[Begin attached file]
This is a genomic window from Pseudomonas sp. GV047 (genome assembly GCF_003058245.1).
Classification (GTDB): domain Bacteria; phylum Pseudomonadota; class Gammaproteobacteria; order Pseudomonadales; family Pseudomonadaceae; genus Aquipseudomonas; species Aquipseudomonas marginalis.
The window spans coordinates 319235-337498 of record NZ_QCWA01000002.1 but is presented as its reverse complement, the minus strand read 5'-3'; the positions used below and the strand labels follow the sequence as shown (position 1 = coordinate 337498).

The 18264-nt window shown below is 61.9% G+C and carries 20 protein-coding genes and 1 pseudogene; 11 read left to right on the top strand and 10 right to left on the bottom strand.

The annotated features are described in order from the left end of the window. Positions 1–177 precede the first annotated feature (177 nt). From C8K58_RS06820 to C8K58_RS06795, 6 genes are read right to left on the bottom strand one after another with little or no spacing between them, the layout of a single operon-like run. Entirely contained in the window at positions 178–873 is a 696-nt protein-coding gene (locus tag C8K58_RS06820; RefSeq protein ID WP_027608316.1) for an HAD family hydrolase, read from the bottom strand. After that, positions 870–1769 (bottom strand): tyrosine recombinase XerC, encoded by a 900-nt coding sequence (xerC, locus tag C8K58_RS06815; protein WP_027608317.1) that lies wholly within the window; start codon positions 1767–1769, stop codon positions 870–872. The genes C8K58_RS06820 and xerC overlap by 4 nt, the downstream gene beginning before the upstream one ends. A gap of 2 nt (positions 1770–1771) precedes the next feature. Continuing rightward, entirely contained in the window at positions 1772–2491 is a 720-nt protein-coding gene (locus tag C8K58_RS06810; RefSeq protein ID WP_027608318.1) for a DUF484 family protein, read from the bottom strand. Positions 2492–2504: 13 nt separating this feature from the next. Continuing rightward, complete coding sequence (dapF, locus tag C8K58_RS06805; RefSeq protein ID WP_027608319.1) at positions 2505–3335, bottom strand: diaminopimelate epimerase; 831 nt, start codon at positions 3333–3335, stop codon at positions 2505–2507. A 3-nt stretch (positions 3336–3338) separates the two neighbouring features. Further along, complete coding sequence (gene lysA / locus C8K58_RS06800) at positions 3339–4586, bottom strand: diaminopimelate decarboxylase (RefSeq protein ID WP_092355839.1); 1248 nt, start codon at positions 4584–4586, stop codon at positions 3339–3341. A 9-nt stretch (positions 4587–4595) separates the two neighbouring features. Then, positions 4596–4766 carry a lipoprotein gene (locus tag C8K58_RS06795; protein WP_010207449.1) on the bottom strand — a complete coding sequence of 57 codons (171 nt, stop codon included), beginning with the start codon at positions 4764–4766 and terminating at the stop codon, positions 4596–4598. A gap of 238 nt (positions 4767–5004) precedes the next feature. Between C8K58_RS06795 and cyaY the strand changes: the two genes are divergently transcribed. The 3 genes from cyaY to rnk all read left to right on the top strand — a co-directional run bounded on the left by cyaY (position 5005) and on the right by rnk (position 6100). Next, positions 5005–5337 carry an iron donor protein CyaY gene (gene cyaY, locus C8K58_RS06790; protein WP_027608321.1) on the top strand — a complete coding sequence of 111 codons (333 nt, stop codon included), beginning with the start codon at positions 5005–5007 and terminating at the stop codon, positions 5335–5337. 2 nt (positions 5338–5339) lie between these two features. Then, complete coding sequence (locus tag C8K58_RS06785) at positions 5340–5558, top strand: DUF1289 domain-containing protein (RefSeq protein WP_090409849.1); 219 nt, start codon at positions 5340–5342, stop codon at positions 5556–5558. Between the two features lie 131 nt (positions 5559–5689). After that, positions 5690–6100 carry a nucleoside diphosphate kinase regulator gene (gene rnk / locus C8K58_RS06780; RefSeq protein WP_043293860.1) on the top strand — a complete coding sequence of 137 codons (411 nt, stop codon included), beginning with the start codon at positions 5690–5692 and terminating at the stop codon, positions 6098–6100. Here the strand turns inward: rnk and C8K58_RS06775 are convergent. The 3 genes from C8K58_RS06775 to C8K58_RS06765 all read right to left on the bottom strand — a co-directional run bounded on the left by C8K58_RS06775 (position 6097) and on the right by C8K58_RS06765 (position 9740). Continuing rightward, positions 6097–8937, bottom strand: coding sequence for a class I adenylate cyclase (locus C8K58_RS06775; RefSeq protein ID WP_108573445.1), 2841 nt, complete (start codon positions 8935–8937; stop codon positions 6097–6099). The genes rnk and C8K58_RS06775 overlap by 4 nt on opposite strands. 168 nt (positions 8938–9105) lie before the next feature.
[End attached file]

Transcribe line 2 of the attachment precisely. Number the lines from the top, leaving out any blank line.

Classification (GTDB): domain Bacteria; phylum Pseudomonadota; class Gammaproteobacteria; order Pseudomonadales; family Pseudomonadaceae; genus Aquipseudomonas; species Aquipseudomonas marginalis.